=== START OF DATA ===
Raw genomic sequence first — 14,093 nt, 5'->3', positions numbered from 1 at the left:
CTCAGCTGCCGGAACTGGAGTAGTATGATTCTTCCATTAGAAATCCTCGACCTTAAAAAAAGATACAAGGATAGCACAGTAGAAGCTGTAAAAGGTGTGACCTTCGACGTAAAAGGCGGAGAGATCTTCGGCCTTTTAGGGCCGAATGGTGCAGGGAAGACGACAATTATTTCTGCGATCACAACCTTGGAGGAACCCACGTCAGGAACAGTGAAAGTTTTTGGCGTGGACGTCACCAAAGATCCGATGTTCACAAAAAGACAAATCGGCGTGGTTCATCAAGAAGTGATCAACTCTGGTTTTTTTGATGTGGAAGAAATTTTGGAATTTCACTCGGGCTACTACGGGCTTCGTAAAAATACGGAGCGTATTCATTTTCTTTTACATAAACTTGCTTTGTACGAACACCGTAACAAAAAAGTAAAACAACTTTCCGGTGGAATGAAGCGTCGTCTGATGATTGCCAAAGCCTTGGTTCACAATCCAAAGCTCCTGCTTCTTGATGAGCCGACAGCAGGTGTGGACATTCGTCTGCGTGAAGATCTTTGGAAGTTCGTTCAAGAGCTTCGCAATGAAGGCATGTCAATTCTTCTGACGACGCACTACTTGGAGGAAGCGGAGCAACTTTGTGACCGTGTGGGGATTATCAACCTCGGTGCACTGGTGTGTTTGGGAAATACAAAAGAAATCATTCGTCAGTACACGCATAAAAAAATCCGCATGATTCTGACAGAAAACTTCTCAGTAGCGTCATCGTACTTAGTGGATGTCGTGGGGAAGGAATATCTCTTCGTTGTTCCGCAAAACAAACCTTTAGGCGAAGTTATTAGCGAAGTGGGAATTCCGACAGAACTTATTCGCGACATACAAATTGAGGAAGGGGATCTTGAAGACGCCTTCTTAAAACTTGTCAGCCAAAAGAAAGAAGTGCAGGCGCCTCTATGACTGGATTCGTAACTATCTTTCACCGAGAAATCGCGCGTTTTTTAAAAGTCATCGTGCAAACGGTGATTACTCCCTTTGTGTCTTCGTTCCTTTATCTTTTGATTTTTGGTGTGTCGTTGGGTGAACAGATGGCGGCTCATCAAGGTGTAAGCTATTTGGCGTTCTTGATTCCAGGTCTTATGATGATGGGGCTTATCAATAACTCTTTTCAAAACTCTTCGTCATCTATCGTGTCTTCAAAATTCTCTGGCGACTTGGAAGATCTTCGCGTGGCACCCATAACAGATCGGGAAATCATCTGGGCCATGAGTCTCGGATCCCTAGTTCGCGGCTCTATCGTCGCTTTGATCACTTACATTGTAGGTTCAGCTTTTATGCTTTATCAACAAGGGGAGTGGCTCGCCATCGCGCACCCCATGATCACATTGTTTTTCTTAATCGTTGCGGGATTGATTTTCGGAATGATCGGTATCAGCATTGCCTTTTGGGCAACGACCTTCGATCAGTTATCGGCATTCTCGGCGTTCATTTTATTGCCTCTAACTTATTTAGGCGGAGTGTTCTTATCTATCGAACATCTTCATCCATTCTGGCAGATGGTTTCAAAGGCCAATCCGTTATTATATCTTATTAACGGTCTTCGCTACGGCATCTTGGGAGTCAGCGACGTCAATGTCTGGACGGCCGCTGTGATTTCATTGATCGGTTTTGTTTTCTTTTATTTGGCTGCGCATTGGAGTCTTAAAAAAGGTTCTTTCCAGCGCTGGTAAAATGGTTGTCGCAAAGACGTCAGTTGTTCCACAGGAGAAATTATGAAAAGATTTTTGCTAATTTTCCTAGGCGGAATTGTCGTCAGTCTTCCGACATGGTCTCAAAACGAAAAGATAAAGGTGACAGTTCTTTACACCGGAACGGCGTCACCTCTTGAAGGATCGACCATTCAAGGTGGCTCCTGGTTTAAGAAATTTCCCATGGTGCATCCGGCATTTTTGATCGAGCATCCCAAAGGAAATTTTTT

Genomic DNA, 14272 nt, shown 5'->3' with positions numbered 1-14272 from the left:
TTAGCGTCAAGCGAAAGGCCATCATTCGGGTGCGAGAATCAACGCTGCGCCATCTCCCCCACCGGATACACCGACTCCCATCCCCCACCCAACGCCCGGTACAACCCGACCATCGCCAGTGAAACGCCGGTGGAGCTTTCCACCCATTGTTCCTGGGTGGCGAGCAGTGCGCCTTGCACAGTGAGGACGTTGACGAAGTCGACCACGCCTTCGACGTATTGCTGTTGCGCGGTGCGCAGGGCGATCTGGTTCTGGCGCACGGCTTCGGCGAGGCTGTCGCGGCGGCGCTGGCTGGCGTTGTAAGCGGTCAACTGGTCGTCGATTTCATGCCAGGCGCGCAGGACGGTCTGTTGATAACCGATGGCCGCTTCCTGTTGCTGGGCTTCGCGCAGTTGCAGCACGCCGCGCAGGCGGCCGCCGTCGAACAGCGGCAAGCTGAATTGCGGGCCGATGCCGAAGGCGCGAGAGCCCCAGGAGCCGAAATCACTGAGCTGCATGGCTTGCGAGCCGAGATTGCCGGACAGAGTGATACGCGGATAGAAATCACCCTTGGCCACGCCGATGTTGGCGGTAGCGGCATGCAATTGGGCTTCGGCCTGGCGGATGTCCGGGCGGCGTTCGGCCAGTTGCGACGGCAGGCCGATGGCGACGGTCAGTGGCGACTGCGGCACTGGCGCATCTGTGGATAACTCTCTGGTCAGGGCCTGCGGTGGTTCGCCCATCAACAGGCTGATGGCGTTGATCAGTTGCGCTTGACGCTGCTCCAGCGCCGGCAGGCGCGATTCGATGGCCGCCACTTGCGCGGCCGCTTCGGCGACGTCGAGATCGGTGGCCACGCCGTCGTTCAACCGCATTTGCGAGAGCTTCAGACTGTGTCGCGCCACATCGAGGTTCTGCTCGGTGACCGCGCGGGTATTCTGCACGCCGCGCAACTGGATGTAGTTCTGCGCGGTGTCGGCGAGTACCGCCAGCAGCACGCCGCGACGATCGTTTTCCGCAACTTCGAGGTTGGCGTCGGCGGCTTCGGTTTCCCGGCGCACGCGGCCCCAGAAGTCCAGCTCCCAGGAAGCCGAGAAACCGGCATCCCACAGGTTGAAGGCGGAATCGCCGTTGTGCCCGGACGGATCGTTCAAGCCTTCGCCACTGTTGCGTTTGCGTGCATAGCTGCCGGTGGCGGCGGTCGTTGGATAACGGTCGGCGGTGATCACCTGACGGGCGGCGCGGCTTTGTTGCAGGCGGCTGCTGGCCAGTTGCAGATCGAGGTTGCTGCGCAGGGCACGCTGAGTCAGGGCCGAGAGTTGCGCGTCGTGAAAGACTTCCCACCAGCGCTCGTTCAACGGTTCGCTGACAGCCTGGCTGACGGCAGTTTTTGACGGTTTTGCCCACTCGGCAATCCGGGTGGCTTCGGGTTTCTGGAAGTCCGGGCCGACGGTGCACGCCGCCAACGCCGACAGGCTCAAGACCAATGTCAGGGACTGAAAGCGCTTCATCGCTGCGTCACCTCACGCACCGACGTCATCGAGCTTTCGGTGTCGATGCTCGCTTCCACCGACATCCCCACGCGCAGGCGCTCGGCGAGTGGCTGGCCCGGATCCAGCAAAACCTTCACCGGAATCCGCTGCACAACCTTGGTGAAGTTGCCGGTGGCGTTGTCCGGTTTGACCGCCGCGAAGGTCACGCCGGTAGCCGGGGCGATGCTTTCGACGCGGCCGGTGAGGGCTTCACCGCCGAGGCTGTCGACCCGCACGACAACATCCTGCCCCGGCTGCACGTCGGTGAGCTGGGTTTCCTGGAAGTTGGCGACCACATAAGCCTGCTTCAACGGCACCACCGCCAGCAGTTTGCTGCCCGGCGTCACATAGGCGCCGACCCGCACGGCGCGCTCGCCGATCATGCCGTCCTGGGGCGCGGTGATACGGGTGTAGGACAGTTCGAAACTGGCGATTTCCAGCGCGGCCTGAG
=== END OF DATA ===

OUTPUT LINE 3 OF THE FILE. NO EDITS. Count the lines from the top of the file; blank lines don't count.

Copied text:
Genomic DNA, 14272 nt, shown 5'->3' with positions numbered 1-14272 from the left: